Much Ado About Conflict?
Most people are cognizant of the reality of conflict in their lives—personally and professionally. But have you spent much time considering the impact unresolved conflict has on the bottom line of most businesses?
A study was conducted in 2008 by CPP Inc. (publishers of the Myers-Briggs Assessment and the Thomas-Kilmann Conflict Mode Instrument) on this very topic, and the results were quite remarkable. U.S. employees spent about 2.8 hours per week dealing with conflict, and the cost associated with those hours represented approximately $359 billion in paid compensation. 25% of the participants reported having lost work due to unresolved conflict (through sickness or absence), and one-third also believed co-workers had left or been fired as a direct result of conflict in their organization.
These startling statistics reveal that there probably isn’t enough “ado” about conflict! Fortunately, the ability to resolve conflict is a skill that can be improved upon over time. As a leader, you don’t have to feel stuck in a “fight or flight” pattern—and neither do fellow Corporate Family® members. Indeed, conflict management is one of the 25 EQ (Emotional Quotient) characteristics that LEADon University® emphasizes in its Developing Your EQ to Improve Your Emotional Competence® online course. At LEADon, we define conflict management as emotional self-control that allows you to delay gratification, stifle impulses, and channel emotions in the service of a goal.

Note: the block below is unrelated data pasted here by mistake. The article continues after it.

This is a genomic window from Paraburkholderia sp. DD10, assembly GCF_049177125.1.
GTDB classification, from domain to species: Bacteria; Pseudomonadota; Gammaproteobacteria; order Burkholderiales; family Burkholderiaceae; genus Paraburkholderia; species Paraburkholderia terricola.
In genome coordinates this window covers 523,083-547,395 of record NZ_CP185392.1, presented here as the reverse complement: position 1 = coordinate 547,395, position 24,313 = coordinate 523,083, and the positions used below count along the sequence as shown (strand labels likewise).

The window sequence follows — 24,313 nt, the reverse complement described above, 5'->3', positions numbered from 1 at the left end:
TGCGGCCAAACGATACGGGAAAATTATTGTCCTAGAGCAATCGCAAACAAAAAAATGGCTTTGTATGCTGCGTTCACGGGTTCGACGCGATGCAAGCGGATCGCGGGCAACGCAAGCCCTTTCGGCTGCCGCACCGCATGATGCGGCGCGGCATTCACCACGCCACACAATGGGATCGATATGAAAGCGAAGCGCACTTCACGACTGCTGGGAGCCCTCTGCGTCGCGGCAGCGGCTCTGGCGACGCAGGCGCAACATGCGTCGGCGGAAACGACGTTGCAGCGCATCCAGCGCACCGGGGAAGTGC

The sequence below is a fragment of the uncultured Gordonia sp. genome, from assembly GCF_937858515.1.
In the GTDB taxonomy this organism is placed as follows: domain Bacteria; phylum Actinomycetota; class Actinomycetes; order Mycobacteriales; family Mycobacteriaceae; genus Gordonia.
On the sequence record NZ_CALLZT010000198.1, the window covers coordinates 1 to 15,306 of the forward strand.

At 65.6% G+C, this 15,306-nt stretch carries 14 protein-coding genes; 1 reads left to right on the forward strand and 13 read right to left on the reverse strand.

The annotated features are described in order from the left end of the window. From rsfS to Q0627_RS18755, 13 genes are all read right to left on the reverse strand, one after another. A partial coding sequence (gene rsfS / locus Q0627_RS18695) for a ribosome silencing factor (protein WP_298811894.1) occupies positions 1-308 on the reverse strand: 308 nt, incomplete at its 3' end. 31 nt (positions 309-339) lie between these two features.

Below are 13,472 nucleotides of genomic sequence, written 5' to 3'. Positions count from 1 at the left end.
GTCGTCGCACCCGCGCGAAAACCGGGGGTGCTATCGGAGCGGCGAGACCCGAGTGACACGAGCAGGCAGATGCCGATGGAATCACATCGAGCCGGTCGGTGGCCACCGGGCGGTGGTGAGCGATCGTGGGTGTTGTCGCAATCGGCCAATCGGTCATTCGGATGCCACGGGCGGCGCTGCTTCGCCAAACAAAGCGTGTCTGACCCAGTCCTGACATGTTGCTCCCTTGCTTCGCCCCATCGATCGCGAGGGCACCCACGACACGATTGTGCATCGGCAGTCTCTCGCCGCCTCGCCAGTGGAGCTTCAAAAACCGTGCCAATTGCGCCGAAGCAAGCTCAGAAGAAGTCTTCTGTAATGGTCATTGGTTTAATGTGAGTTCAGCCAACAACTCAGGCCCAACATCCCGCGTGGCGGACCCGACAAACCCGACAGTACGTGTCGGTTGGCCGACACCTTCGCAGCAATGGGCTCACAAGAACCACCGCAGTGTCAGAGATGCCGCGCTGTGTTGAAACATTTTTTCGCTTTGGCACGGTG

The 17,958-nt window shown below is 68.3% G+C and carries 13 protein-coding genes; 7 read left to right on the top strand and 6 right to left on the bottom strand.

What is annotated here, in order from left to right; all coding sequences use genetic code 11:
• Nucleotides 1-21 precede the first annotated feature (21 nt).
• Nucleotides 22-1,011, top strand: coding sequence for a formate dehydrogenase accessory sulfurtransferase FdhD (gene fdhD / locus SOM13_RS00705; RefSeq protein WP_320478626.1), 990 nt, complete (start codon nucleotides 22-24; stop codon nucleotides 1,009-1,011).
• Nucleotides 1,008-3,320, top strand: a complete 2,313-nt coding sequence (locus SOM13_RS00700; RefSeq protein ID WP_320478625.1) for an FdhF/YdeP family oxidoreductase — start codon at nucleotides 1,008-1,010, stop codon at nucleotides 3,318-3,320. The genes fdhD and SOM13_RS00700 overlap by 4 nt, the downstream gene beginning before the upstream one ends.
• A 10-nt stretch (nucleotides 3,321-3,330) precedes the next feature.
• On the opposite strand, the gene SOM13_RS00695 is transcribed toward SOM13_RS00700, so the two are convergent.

In our LEADing by Resolving Conflict® online course, we also share seven strategies anyone can implement in their personal and professional life to begin resolving conflict in new, improved ways. Among these strategies is learning how to respond rather than react when a conflict arises. Reaction is a natural, knee-jerk approach—which for some involves fleeing the situation or, for others, preparing for a skirmish. Instead, the team at LEADon encourages responsive behavior—which means taking time to consider the circumstances, reflecting on potential solutions, and then channeling emotions that will allow resolution to occur.
In a June 2017 Forbes article, Laura Berger also suggests practical approaches to conflict management that everyone in leadership should consider. One of our favorites is to encourage a culture that gives and receives feedback. If lines of communication are open on a regular, consistent basis, then addressing more challenging scenarios will be easier in the long run. As Berger states, “Allowing unpleasant truths to trickle out gradually fosters a sense of camaraderie and understanding within your organization, in turn reducing the risk of future conflict” (see more of Berger’s suggestions in her post Five Conflict Management Strategies).
Do you know your strengths and weakness in the EQ characteristic of conflict management? A quick evaluation can be done by simply asking family, friends, and fellow colleagues to give you feedback on your level of emotional self-control. Ask them specifically how they feel you do at delaying gratification, stifling impulses, and challenging emotions to accomplish tasks. If you’d also like valid and reliable results from a metric, then check out LEADon’s 30-minute online assessment called the DECQ® (Developing Emotional Competency Questionnaire). Once completed, you will receive immediate electronic results not only on conflict management but also how you score in the other twenty-four EQ characteristics.
Resolving conflict in healthy, productive ways isn’t always easy, but the benefits extend way beyond the bottom line. Sure, profitability will improve—but so will your interpersonal relationships and workplace environment. If the team at LEADon can be of assistance in your efforts to boost your conflict management skill sets, please contact us at 858.592.0700 or www.LEADonUniversity.com.